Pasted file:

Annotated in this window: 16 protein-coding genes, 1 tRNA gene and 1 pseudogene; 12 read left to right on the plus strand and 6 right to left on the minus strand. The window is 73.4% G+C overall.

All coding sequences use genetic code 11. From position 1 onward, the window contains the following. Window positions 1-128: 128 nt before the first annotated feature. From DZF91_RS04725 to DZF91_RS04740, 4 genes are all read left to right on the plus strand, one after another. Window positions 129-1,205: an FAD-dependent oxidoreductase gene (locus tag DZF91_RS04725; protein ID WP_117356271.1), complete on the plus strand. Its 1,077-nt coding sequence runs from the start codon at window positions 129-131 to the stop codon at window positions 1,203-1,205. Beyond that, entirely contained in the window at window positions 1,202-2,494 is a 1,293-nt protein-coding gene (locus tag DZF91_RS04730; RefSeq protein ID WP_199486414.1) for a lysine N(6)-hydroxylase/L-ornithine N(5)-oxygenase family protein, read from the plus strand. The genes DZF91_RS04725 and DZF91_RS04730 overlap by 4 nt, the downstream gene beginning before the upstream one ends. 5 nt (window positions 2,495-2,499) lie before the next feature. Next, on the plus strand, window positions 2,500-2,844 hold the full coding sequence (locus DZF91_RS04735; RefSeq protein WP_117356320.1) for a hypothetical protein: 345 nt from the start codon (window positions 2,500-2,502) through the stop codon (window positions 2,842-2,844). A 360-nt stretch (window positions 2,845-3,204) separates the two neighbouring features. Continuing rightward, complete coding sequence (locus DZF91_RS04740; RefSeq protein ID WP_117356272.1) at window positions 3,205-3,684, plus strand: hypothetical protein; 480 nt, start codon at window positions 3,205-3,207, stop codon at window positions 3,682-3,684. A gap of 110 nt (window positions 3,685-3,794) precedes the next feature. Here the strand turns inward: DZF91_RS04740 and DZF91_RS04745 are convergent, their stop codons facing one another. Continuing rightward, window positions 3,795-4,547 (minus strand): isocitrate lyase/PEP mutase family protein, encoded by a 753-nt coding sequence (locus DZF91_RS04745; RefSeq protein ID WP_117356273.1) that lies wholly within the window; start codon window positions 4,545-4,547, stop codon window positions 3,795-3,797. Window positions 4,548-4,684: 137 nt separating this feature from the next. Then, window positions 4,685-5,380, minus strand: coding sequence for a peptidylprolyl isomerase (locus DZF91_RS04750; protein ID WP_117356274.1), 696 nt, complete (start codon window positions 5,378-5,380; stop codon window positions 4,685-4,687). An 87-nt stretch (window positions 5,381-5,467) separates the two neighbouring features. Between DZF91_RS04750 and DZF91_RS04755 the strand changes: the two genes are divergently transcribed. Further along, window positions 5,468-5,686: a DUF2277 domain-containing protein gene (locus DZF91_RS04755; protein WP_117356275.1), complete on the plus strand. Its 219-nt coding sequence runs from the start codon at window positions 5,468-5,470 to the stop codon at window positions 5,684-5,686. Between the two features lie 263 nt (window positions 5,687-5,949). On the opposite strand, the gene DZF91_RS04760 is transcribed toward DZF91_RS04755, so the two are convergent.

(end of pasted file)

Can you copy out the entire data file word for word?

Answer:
Annotated in this window: 16 protein-coding genes, 1 tRNA gene and 1 pseudogene; 12 read left to right on the plus strand and 6 right to left on the minus strand. The window is 73.4% G+C overall.

All coding sequences use genetic code 11. From position 1 onward, the window contains the following. Window positions 1-128: 128 nt before the first annotated feature. From DZF91_RS04725 to DZF91_RS04740, 4 genes are all read left to right on the plus strand, one after another. Window positions 129-1,205: an FAD-dependent oxidoreductase gene (locus tag DZF91_RS04725; protein ID WP_117356271.1), complete on the plus strand. Its 1,077-nt coding sequence runs from the start codon at window positions 129-131 to the stop codon at window positions 1,203-1,205. Beyond that, entirely contained in the window at window positions 1,202-2,494 is a 1,293-nt protein-coding gene (locus tag DZF91_RS04730; RefSeq protein ID WP_199486414.1) for a lysine N(6)-hydroxylase/L-ornithine N(5)-oxygenase family protein, read from the plus strand. The genes DZF91_RS04725 and DZF91_RS04730 overlap by 4 nt, the downstream gene beginning before the upstream one ends. 5 nt (window positions 2,495-2,499) lie before the next feature. Next, on the plus strand, window positions 2,500-2,844 hold the full coding sequence (locus DZF91_RS04735; RefSeq protein WP_117356320.1) for a hypothetical protein: 345 nt from the start codon (window positions 2,500-2,502) through the stop codon (window positions 2,842-2,844). A 360-nt stretch (window positions 2,845-3,204) separates the two neighbouring features. Continuing rightward, complete coding sequence (locus DZF91_RS04740; RefSeq protein ID WP_117356272.1) at window positions 3,205-3,684, plus strand: hypothetical protein; 480 nt, start codon at window positions 3,205-3,207, stop codon at window positions 3,682-3,684. A gap of 110 nt (window positions 3,685-3,794) precedes the next feature. Here the strand turns inward: DZF91_RS04740 and DZF91_RS04745 are convergent, their stop codons facing one another. Continuing rightward, window positions 3,795-4,547 (minus strand): isocitrate lyase/PEP mutase family protein, encoded by a 753-nt coding sequence (locus DZF91_RS04745; RefSeq protein ID WP_117356273.1) that lies wholly within the window; start codon window positions 4,545-4,547, stop codon window positions 3,795-3,797. Window positions 4,548-4,684: 137 nt separating this feature from the next. Then, window positions 4,685-5,380, minus strand: coding sequence for a peptidylprolyl isomerase (locus DZF91_RS04750; protein ID WP_117356274.1), 696 nt, complete (start codon window positions 5,378-5,380; stop codon window positions 4,685-4,687). An 87-nt stretch (window positions 5,381-5,467) separates the two neighbouring features. Between DZF91_RS04750 and DZF91_RS04755 the strand changes: the two genes are divergently transcribed. Further along, window positions 5,468-5,686: a DUF2277 domain-containing protein gene (locus DZF91_RS04755; protein WP_117356275.1), complete on the plus strand. Its 219-nt coding sequence runs from the start codon at window positions 5,468-5,470 to the stop codon at window positions 5,684-5,686. Between the two features lie 263 nt (window positions 5,687-5,949). On the opposite strand, the gene DZF91_RS04760 is transcribed toward DZF91_RS04755, so the two are convergent.